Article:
The worst weather we had was on [Day Three].
Remember that crazy weather I mentioned yesterday?
“Cloudy, sun, rain, sun, sleet, rain, and sun–all in one day”
This was the day.
Hence very few photos.
We left Camp Grey and headed back to Camp Paine Grande (7 miles).
I forgot to mention yesterday about the areas where fires occurred along our hike from Camp PG to Camp Grey. We heard people talking about a fire in 2011, but didn’t really know the details.
“More than 16,000 hectares (nearly 40,000 acres) were destroyed by a fire that forced the closure of Chile’s Torres del Paine National Park between December 29, 2011, and January 4, 2012, and caused permanent environmental damage in one of the most beautiful places in the world…on December 29, 2011, another Israeli citizen caused the second fire in one year when he tried to burn some toilet paper. The devastation, in this case, was far worse. So much so that volunteers from all over the world came to offer help, including Australian firefighters.”
Full article here.
Even after over 5 years, you can still see the devastation. This is probably why the park is very strict about their “fire policies”. All visitors also MUST have lodging reservations if they want to stay at the park overnight. You cannot freely camp along the trails.
And for good reason. Be responsible when you’re out there enjoying Mother Nature’s beauty y’all.
[Insert hiking photos of us in the rain, pushing against strong winds, and running in sleet]
We checked-in at Camp PG and dried off. I was ready for a nap, but the weather was sunny again so off we went on a 2-mile hike to a lookout at Lake Sköttsberg.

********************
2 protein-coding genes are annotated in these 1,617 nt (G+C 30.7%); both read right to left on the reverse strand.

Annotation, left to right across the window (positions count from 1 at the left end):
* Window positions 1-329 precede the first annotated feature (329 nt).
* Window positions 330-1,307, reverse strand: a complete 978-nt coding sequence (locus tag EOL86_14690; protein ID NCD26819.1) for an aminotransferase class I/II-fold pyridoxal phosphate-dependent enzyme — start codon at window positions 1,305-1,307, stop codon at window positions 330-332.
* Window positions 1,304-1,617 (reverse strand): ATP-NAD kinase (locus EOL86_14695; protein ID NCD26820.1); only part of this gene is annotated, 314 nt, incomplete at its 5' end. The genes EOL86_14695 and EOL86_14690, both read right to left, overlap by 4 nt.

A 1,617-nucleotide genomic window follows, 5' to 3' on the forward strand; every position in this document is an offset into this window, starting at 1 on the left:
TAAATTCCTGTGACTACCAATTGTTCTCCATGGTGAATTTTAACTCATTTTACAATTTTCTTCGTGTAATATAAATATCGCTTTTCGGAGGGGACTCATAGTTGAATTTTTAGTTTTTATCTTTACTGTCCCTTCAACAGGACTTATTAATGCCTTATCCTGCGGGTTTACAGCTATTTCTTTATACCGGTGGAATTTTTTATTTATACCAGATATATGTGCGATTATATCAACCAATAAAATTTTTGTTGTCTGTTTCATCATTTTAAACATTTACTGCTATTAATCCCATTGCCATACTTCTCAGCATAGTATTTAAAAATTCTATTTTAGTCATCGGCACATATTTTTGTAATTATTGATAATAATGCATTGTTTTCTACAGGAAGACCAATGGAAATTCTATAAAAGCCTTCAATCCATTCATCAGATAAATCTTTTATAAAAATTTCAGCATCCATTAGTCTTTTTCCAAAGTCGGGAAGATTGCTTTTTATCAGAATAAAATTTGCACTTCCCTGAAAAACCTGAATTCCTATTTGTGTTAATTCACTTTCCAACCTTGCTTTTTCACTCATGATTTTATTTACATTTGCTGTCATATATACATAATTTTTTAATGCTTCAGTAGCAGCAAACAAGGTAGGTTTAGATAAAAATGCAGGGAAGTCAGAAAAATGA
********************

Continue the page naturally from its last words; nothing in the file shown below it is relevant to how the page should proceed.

A closer look at Lake Pehoé.
When we made it to the lookout, a huge cloud was covering the mountain (still not sure of its name).
I asked Khang if we could wait a “little” to see if the clouds would move.
He was totally cool with it so we found a rock to sit on and waited for 2o minutes.
And what a difference 20 minutes make.
Now is the perfect time to praise Khang. He was so patient with me when I wanted to stop and take photographs. He didn’t once complain about me taking too long.
There was a moment when he even held his hat over the Nikon to keep it from getting wet so I could focus on focusing the camera!
Not only was he patient with me taking pictures.
He was just patient with me.
And I could not have been more surprised. Of course, he’s always been, but y’all I was so so slooooooow hiking up those inclines. It was really hard on me.
But his hand was always there to meet me when I struggled to get up on a rock,
or he was behind me lifting up my heavy backpack to take some weight off.
I feel like I really learned the meaning of “Love is patient” during this trip. If you’re searching for a “marriage retreat”, look no further.
Patagonia will not only test you, it will test and strengthen your marriage.
Okay, continuing on…
We headed back to Camp PG once we realized the clouds weren’t going to spoil us anymore.
[Insert running in the rain and realizing you have flurries on your eyelashes]
And there it was… waiting for us…a nice warm fireplace.
The final two days were my favorite. Can’t wait to share more tomorrow.
Thanks for reading and following along,